Voters endorse new school project

Caroline Richards

Features editor

(April 16, 2015)  The new intermediate school building proposal was sent straight to the ballot during Nantucket’s Annual Town Meeting last week, when voters approved the project with no debate.

The new school building is intended to benefit to all three public schools – the Nantucket Elementary School, Cyrus Peirce Middle School, and the Nantucket High School – by alleviating some of the overcrowding in the lower grades. The final ballot vote on the major project was scheduled for Tuesday of this week – the results coming too late to make it into this edition of Veritas.

Currently there is a lack of classroom space available, especially in the elementary school, as well as limited student and parent resources and room for staff.

The NES school building was initially built for a maximum of 548 students, and now has a current enrollment of over 700 students. At CPS, the building was built for a student and staff population of 198, but now has a current enrollment of over 330 students, and both are growing at a rapid rate, continuously running out of room. The upward enrollment trend included dips every four years or so, as many have noticed, but the net gain over the past 20 years has been significant. It appeared evident to the Superintendent of Schools, Michael Cozort, that the school system needed additional space in order to continue educating the growing number of students.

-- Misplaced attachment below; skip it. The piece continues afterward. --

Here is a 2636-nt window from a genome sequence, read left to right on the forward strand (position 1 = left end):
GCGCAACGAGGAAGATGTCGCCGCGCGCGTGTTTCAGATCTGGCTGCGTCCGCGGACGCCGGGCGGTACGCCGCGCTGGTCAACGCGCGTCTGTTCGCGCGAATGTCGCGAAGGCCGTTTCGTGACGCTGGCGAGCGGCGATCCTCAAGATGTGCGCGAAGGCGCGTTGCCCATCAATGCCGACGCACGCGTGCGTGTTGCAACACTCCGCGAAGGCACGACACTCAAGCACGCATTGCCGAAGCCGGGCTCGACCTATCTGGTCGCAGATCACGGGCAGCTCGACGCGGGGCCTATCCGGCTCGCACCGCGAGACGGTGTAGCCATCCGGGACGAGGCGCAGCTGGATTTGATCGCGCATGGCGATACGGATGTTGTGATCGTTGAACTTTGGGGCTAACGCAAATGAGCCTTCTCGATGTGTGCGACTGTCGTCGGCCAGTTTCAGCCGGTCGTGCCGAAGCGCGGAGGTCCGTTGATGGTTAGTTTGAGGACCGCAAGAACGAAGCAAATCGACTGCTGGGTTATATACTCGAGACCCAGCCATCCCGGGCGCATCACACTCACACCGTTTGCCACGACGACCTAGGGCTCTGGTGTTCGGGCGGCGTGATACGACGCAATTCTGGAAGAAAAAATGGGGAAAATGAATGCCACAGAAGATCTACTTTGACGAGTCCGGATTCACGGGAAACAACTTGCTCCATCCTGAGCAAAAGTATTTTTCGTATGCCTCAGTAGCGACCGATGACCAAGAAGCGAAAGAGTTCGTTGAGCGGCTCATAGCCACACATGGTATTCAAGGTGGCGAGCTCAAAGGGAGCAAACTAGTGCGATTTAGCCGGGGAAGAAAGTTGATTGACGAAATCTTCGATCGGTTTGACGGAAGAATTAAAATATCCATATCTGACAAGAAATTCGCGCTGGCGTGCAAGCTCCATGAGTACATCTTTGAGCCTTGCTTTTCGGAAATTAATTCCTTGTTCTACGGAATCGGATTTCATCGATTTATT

The estimated price of the new building is now at $46.2 million. The construction and contingencies, which cover 72 percent of the cost, are set at $32,295,246. The tax impact of the borrowing for a $1 million dollar home would be an increase of $170 on their property tax bill every year, or $14.16 per month. The estimate is based off of borrowing at a 5.5 percent rate for the next 20 years.

The building proposal received a unanimous vote at Town Meeting as Article 12, which stated: “To see what sums the Town will vote to appropriate, and also to raise, borrow pursuant to any applicable statute or transfer from available funds, to be spent by the School Superintendent with the approval of the School Committee, to pay costs of professional services for design, permitting, architecture, construction supervision, and other related professional services, for the construction, installation and equipping of new, and/or additions to existing, school buildings, including land acquisition costs and all other costs incidental and related thereto; provided that said borrowing shall be contingent on the passage of a Proposition two and a half debt exclusion vote; and to take any other action related thereto.”

The auditorium last Monday night was tense and full of newcomers as Town Meeting began. When article 12 (the appropriation for the new school building) was called, no comments were made. The vote commenced and not a single person rose to oppose. A great wave of excitement rose up in the school reserved row and all around the auditorium, as people smiled and clapped, happy that their vote had counted toward a new school.

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